President Biden will seek to reassure Afghanistan’s leaders at the White House on Friday of his enduring commitment to the country after the withdrawal of U.S. forces later this year, the prospect of which has already emboldened the Taliban militants.
“The United States will remain deeply engaged with the government of Afghanistan to ensure the country never again becomes a safe haven for terrorist groups who pose a threat to the U.S. homeland,” Jen Psaki, the White House press secretary, said earlier this week.
But such words — and the promises of diplomatic, economic and humanitarian assistance that Biden is expected to make to his visitors, Afghan President Ashraf Ghani and Abdullah Abdullah, the chairman of Afghanistan’s High Council for National Reconciliation — can’t obscure the reality that, in Afghanistan, terrorist groups remain on the march.
Since Biden’s April announcement that all U.S. troops would leave Afghanistan by Sept. 11, making good on his campaign promise to end America’s longest war after nearly 20 years of conflict, a Taliban blitz has overtaken dozens of districts. Among them are areas on Afghanistan’s northern border with Tajikistan, a key supply route. The Taliban has also made gains across the northern provinces of Kunduz, Balkh and Baghlan.
Psaki had little to say in the White House briefing room Wednesday about the group’s recent surge and a Wall Street Journal report that U.S. intelligence officials believe the Afghan government could collapse within six months after American and NATO forces leave.
“The timeline for withdrawal is not going to change by September,” she said.
Referring questions about the intelligence community’s assessment to the Pentagon, Psaki said Friday’s meeting would involve Biden “reiterating his commitment to work with the government of Afghanistan to continue to provide humanitarian support, over-the-horizon security … that he committed to when he made this announcement.”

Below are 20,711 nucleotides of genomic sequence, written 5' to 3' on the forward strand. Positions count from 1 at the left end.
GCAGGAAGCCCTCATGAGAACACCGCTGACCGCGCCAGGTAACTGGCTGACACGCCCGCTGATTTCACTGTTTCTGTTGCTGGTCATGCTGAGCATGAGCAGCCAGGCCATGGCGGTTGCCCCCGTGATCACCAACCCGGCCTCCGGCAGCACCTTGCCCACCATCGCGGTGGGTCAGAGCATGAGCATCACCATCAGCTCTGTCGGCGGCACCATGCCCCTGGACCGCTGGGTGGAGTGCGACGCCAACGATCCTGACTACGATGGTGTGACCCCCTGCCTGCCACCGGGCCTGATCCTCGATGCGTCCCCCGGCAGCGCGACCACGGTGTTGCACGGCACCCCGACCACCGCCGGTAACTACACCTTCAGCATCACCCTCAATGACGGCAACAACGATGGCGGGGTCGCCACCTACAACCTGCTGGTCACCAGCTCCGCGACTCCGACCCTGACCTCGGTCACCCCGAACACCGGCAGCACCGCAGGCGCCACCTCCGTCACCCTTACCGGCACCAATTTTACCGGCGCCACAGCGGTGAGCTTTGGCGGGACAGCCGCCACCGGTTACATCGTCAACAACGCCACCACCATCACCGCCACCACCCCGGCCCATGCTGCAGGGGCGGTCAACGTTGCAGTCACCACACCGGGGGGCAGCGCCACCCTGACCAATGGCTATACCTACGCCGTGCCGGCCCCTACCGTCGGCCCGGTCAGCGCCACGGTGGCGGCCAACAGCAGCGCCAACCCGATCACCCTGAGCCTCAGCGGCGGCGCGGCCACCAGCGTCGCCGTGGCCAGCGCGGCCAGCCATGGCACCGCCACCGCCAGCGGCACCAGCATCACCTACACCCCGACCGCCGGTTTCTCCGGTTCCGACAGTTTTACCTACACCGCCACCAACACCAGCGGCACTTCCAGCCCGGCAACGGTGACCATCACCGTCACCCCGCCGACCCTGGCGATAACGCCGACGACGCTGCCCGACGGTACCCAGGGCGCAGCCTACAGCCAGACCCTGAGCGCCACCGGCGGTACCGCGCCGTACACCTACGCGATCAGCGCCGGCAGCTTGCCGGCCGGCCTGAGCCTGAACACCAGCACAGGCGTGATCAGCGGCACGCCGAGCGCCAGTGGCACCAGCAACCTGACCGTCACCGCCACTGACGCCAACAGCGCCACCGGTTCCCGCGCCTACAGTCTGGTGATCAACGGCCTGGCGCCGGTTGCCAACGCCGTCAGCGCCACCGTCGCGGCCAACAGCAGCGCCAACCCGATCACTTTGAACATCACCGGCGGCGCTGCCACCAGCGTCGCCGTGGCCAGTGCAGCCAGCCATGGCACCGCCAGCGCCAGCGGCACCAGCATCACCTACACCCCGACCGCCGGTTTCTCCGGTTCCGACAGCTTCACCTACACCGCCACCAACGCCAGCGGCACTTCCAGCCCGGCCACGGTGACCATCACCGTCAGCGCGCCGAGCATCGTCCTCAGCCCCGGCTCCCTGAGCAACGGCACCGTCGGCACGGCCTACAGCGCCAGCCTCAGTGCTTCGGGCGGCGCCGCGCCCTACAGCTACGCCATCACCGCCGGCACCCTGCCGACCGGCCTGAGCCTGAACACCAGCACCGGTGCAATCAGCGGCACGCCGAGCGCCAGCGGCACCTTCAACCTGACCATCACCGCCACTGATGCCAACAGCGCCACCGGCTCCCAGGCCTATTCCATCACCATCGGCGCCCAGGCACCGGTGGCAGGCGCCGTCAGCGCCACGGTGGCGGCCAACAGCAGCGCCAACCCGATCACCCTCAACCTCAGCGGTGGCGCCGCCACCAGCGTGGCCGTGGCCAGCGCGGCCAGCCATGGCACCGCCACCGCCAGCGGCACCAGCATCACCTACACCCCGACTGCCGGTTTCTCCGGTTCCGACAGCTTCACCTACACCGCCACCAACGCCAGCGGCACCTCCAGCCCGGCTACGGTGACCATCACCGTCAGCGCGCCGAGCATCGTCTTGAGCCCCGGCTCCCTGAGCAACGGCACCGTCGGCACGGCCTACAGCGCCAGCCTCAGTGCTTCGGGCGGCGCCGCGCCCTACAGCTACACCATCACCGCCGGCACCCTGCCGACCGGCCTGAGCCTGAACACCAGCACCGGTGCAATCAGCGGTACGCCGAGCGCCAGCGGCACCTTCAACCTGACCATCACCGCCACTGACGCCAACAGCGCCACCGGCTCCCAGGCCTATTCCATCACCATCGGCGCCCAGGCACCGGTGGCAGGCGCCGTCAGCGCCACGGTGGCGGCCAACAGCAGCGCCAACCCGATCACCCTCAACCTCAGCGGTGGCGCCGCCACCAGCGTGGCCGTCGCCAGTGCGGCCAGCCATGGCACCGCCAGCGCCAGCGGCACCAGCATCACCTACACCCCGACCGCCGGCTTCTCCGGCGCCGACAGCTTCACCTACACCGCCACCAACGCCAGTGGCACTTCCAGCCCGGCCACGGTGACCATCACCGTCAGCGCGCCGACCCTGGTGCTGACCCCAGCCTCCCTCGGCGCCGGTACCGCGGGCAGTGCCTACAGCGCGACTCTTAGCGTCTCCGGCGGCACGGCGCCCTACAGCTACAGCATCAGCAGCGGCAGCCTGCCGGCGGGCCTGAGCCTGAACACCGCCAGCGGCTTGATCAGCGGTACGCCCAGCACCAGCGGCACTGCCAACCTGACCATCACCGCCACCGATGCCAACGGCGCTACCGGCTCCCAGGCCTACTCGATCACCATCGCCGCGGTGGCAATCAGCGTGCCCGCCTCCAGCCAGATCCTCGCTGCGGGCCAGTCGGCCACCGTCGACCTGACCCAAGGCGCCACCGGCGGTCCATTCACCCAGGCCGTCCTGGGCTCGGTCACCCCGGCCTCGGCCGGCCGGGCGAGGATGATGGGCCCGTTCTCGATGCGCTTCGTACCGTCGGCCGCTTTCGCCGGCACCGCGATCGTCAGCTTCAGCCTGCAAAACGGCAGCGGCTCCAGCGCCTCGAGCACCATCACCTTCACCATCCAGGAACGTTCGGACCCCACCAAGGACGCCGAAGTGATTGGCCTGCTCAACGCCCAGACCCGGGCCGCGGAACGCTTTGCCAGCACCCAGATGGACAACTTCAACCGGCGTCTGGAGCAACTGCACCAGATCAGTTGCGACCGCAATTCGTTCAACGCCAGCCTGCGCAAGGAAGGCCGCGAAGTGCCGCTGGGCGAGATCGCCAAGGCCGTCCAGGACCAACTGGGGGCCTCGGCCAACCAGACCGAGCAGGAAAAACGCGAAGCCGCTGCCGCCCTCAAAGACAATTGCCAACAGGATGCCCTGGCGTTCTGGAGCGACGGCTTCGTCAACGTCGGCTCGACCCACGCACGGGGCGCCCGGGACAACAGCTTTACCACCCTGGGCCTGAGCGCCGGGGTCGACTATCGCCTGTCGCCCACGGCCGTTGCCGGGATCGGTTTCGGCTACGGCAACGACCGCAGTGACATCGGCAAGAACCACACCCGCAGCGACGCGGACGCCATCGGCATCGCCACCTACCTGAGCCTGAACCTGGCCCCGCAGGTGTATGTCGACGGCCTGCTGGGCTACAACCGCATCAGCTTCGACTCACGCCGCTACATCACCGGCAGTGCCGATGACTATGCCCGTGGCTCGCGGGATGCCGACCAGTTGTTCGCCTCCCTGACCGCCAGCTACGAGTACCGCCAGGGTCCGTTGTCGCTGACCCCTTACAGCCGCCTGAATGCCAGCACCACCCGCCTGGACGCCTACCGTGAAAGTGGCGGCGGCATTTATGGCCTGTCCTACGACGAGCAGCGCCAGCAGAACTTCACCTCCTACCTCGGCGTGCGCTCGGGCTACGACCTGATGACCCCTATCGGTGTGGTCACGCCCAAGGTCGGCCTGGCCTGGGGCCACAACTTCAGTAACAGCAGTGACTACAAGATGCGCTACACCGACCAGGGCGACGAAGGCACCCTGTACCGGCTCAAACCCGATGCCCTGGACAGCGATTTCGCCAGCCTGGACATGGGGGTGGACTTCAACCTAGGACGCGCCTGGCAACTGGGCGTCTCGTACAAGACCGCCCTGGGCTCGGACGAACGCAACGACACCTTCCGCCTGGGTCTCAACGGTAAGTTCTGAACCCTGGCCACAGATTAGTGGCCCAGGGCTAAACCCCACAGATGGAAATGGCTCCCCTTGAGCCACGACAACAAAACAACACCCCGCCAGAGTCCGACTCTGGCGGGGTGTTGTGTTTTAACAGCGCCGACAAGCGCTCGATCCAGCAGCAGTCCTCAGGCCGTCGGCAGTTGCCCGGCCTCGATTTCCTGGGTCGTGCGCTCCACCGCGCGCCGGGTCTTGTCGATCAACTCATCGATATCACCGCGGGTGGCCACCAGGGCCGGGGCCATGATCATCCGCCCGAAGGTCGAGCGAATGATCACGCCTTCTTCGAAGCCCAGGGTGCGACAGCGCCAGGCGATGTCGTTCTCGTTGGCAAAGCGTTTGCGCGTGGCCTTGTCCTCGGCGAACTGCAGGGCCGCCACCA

The Taliban gains have been accompanied by reports of Afghan troops surrendering en masse. In recent days, activists have posted videos of weary soldiers walking sheepishly across the front lines, shaking the hands of waiting Taliban fighters and then surrendering their arms — a result, many allege, of tribal elders negotiating with the Taliban ahead of what many fear will be a rout of government forces.
Open-source analysts scouring social media contend that the government has lost hundreds of U.S.-supplied heavy weapons, armored vehicles and trucks, with almost 200 Humvees captured by the Taliban since June. Four helicopters have been downed.
Those incidents have sparked urgent questions about the viability of the U.S.-backed and trained Afghan army and its associated militias after September.
Deborah Lyons, the United Nations’ special representative for Afghanistan, painted a grim picture of the situation earlier this week in remarks to the U.N. Security Council, suggesting that the Taliban’s gains may be just the start of its offensive. “Most districts that have been taken surround provincial capitals, suggesting that the Taliban are positioning themselves to try and take these capitals once foreign forces are fully withdrawn,” she said.
A paramount concern is whether the government can retain any of the thousands of contractors it relies on for everything from procuring bullets and fuel to making payroll. (Before the withdrawal began, contractors had swelled to some 18,000. They are set to “go to zero” by September, according to a U.S. Army document.)
Biden, responding to a shouted question Thursday at the White House, said that the U.S. “has already begun the process” of issuing special immigrant visas to thousands of Afghan translators who have aided the American effort and are trying to flee the country to escape possible retribution by the Taliban.
“Those who helped us are not going to be left behind,” he said, noting that he would be discussing the specifics of the plans with Ghani on Friday.
Members of both parties in Congress have been pushing the White House to do more, introducing legislation Thursday that would expedite visas for Afghans and increase the number available to 19,000 from 11,000.
The Taliban, meanwhile, shows no interest in negotiations. In a statement it released Wednesday, the group spoke with the confident tone of a government-in-waiting, reassuring all citizens “that none will be treated in a discriminatory, vindictive, condescending or hostile manner,” and inviting “troopers, police, militias and workers standing in enemy ranks to embrace the open arms of the Islamic Emirate.”
It also promised to keep border ports operational and allow unobstructed cross-country movement. For those who would still fight the Taliban, however, the group said it would “deprive them of amnesty.”
In the United States, despite widespread qualms about the coming withdrawal and painful memories of the one from Vietnam more than four decades ago, groups backing Biden’s decision argue that it’s long overdue.
“It’s true Afghan security forces will struggle to hold ground in a post-U.S. Afghanistan,” said retired Lt. Col. Daniel L. Davis, a senior fellow at Defense Priorities, a national security think tank in Washington. “But the alternative of keeping U.S. forces in the country to prop them up will not solve their problems.”
Stokols reported from Washington, Bulos from Beirut.
This story originally appeared in Los Angeles Times.